• The heterogeneity of the original internet can lead to an appearance of chaos, and many people prefer simpler, more uniform experiences.  Both technical and psychological factors encourage centralization of services with single providers.  Financially as well, “small, independent startups” have huge incentives to become part of one of the big centers of mass.

Finally, the huge psychological distance between the value of free services and the costs that funds them is one of the big topics that puzzle.  It applies to “how come I can get free map directions from Google but I have to pay to get them from TomTom?” as well as “how can I convince my neighbors that electing so-and-so to office will mean more tax revenue overall, which in turn will mean better schools?”.  In both cases, the number of steps between cost and service is huge, and coupling them tighter would destroy the huge advantages that centralization and scale offer.  (If I knew more about the derivatives crash I could make some pithy reference here).

I agree with Tim that “If you don’t want a repeat of the PC era, place your bets now on open systems. Don’t wait till it’s too late.”  I think he’d also agree that we need to think beyond code and copyright.  That’s like going to war with trucks but no tanks.  For the open, distributed, heterogeneous web to thrive, we need to incorporate thinking from a host of other fields, such as contract law, design, psychology, consumer behavior, brand marketing, and more.  Figuring out how to engage thinkers and leaders in those fields is likely one of the critical, still missing steps.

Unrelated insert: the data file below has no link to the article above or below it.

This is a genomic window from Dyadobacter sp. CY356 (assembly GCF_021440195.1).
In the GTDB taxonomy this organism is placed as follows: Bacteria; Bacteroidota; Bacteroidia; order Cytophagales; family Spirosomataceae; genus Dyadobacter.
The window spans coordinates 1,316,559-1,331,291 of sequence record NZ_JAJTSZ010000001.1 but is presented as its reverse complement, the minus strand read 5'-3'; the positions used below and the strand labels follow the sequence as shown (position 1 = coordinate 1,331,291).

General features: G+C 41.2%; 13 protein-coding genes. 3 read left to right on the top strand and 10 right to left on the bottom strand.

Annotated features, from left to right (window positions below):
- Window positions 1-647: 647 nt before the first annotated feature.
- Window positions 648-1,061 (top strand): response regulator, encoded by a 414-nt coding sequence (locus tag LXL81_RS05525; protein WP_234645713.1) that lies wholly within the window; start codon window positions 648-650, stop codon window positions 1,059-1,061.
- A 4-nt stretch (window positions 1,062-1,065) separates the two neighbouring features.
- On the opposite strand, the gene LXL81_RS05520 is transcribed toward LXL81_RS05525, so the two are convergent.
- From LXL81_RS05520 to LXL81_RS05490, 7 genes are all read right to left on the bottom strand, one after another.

Tim O’Reilly on the future web wars

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I’ve tended to limit my link referrals to my Twitter feed over the last year, but I wanted to advertise Tim O’Reilly’s latest post on this channel as well (it also feels great to have more than 100 characters to express myself!).  Tim explains well what the new battlegrounds for the future of the web are.  It’s a war that’s currently being fought with shiny discounted hardware, free access to proprietary data, and competing “privileged” interfaces to the web.  The stakes are huge, but oh-so-hard for people to grasp, as much of the mechanics of who wins what depend on economics which are far removed from the battleground: